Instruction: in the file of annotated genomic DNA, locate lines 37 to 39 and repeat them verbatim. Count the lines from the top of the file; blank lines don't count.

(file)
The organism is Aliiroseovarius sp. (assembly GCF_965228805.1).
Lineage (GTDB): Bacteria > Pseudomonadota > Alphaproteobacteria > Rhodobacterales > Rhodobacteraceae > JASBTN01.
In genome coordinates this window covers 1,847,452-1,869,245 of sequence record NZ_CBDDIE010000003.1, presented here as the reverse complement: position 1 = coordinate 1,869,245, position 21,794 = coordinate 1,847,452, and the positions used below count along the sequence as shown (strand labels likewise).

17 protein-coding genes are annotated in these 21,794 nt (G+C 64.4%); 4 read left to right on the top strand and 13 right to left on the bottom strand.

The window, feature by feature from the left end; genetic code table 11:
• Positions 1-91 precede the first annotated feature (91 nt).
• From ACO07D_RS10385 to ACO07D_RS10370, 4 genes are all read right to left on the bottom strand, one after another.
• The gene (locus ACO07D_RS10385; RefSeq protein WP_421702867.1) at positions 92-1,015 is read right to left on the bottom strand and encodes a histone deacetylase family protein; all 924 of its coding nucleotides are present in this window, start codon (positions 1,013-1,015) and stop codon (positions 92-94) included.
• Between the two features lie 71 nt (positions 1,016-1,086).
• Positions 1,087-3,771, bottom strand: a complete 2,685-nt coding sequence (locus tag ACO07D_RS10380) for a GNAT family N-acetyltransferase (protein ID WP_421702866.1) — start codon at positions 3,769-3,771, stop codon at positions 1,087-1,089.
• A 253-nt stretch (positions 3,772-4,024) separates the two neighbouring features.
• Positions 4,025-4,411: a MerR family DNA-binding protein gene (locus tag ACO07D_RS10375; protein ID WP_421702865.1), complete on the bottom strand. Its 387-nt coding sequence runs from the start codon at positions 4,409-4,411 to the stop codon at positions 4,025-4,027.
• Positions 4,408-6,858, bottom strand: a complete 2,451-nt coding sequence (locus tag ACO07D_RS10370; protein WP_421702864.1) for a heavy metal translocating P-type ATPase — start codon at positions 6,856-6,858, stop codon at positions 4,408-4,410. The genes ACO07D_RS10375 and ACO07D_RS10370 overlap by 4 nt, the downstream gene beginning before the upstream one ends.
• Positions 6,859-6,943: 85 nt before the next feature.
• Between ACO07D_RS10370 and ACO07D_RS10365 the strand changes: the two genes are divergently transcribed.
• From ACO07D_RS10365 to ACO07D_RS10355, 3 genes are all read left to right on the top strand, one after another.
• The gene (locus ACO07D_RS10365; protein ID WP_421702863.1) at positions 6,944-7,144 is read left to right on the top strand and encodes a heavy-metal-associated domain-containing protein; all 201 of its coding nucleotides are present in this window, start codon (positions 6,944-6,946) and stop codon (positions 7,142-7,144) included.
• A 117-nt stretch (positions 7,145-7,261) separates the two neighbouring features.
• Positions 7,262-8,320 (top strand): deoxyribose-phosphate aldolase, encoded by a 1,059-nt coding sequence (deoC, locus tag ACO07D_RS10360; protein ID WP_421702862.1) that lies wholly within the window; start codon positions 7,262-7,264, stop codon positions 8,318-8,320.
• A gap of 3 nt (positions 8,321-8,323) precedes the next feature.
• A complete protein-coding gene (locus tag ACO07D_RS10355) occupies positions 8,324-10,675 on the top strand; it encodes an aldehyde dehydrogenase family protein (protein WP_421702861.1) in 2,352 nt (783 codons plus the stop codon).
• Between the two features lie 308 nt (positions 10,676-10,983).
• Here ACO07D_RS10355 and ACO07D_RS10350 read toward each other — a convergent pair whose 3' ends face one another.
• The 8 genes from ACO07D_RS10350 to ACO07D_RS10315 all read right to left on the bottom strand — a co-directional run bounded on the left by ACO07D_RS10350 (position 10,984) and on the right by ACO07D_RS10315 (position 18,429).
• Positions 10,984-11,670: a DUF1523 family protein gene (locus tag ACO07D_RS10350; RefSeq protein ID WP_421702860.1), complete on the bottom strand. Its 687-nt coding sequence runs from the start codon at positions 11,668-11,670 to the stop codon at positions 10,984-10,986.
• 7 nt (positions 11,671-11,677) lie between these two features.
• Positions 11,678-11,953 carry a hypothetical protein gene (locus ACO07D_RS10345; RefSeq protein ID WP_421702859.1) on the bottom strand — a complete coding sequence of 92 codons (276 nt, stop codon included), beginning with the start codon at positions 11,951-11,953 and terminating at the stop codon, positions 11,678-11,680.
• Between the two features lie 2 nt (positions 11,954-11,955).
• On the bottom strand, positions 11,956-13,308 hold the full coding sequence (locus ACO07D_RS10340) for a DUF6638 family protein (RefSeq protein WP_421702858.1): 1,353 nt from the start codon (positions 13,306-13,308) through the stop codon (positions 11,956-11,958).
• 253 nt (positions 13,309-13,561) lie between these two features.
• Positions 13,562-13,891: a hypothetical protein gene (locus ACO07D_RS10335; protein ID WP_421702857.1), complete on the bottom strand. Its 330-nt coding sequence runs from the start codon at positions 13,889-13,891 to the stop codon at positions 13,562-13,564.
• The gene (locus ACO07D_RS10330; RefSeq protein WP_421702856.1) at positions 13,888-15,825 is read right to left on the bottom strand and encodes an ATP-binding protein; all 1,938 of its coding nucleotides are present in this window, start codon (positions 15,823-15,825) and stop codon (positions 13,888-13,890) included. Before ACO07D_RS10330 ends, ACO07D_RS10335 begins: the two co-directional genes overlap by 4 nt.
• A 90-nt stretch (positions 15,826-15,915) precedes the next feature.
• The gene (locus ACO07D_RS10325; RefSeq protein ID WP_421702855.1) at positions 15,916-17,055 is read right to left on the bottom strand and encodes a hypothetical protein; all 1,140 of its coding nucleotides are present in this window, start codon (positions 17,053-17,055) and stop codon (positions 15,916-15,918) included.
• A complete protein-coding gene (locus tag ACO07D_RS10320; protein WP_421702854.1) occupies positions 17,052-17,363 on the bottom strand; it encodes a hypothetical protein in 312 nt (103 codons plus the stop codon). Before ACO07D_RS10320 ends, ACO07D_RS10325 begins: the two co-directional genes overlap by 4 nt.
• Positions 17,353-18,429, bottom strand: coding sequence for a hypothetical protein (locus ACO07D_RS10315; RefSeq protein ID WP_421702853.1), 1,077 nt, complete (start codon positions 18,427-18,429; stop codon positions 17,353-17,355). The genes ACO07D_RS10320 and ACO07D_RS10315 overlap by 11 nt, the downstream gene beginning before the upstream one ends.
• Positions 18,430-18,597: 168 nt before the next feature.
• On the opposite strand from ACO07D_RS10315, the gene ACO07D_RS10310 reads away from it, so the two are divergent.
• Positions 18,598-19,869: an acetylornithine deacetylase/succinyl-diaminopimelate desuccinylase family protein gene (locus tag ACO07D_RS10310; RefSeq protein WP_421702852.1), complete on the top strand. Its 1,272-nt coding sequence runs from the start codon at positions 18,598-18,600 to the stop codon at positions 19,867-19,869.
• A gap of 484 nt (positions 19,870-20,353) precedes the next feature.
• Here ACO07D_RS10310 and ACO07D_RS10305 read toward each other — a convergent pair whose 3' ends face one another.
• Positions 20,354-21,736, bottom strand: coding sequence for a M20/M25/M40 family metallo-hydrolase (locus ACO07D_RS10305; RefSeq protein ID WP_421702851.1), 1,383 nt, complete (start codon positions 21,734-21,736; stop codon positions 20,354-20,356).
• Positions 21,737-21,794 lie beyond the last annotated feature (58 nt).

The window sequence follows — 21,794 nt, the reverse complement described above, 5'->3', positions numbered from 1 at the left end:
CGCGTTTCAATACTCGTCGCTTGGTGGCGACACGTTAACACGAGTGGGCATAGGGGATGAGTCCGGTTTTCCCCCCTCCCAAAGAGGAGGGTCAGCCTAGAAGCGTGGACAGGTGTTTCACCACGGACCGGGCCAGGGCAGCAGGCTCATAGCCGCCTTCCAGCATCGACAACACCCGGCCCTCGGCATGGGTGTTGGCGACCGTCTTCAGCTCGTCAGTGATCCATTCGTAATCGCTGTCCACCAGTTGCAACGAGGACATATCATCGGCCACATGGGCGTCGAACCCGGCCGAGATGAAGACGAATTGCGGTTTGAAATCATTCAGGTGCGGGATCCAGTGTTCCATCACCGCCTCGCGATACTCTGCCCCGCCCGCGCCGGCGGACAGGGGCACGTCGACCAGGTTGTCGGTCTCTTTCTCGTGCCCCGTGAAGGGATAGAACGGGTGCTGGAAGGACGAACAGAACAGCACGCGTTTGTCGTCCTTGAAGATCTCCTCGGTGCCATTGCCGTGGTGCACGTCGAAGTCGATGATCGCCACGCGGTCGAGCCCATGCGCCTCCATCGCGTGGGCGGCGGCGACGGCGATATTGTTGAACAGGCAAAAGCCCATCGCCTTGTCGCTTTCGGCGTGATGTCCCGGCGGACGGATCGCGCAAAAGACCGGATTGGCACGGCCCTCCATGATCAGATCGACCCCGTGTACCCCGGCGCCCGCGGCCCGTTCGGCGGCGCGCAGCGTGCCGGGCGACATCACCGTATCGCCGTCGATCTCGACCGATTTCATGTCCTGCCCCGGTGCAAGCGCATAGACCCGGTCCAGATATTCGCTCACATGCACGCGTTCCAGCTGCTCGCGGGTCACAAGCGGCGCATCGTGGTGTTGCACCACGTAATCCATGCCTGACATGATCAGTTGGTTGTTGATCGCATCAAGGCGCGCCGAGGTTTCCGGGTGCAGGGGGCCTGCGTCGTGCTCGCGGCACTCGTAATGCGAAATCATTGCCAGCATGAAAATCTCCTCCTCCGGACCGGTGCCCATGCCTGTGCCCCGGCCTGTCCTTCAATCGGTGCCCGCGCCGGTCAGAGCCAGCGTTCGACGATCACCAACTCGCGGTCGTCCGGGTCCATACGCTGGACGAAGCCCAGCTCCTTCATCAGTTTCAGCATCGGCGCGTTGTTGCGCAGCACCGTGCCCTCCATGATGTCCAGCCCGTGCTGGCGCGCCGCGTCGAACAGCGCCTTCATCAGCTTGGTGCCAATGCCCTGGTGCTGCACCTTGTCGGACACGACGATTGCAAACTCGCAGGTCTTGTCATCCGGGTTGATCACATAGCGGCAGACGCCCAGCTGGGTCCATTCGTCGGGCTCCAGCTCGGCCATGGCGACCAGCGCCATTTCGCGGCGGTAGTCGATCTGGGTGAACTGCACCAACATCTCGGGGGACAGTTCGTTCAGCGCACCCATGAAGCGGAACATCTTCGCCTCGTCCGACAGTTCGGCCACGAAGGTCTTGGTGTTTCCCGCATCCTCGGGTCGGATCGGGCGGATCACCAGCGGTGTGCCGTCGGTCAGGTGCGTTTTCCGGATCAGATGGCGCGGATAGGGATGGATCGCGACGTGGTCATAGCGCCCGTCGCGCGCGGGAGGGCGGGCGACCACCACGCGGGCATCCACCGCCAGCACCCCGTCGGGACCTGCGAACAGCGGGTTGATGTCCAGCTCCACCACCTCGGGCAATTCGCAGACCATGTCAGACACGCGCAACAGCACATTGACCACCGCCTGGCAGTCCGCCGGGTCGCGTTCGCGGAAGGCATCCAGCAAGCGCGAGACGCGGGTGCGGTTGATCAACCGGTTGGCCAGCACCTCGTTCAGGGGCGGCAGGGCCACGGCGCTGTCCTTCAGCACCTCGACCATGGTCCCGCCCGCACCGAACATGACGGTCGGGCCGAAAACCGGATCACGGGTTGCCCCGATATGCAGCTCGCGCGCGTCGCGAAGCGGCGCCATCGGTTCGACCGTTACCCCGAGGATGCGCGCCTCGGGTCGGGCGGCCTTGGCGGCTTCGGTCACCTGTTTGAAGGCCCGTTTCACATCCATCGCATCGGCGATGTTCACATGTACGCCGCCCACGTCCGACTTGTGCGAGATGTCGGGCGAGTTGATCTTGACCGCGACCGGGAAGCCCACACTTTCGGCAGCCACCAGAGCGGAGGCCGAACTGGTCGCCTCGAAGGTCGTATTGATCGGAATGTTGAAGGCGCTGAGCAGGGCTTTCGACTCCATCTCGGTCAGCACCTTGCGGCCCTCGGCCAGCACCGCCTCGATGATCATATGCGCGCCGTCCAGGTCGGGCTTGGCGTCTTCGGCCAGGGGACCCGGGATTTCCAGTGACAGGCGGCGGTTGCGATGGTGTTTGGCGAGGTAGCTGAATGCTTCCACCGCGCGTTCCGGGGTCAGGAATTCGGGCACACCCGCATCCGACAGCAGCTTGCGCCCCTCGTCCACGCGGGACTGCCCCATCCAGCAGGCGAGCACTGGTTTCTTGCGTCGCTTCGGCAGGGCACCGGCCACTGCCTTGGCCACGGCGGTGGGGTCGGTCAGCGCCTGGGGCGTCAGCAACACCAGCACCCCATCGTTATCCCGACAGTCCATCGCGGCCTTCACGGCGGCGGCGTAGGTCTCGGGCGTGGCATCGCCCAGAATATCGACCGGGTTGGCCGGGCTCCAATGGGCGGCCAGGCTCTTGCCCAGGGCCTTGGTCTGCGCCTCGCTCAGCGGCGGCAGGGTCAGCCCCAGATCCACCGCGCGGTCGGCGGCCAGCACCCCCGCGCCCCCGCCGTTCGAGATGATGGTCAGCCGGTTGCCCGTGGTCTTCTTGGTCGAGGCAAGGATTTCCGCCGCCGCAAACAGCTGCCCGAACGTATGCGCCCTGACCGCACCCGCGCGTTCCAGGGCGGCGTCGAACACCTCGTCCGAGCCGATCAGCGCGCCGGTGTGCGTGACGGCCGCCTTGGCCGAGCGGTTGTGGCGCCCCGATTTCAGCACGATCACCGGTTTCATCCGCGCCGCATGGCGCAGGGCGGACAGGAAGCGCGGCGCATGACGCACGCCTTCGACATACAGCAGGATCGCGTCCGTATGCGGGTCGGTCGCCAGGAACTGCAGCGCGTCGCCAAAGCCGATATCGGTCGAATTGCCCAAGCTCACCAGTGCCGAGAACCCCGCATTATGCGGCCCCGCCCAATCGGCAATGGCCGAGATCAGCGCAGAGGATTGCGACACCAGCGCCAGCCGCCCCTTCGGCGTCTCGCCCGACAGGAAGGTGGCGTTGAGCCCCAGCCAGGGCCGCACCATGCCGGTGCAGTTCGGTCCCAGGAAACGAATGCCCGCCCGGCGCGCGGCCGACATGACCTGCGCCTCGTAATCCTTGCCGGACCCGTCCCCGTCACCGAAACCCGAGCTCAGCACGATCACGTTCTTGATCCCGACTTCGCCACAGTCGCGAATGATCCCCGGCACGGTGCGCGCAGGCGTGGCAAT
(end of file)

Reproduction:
• Positions 18,430-18,597: 168 nt before the next feature.
• On the opposite strand from ACO07D_RS10315, the gene ACO07D_RS10310 reads away from it, so the two are divergent.
• Positions 18,598-19,869: an acetylornithine deacetylase/succinyl-diaminopimelate desuccinylase family protein gene (locus tag ACO07D_RS10310; RefSeq protein WP_421702852.1), complete on the top strand. Its 1,272-nt coding sequence runs from the start codon at positions 18,598-18,600 to the stop codon at positions 19,867-19,869.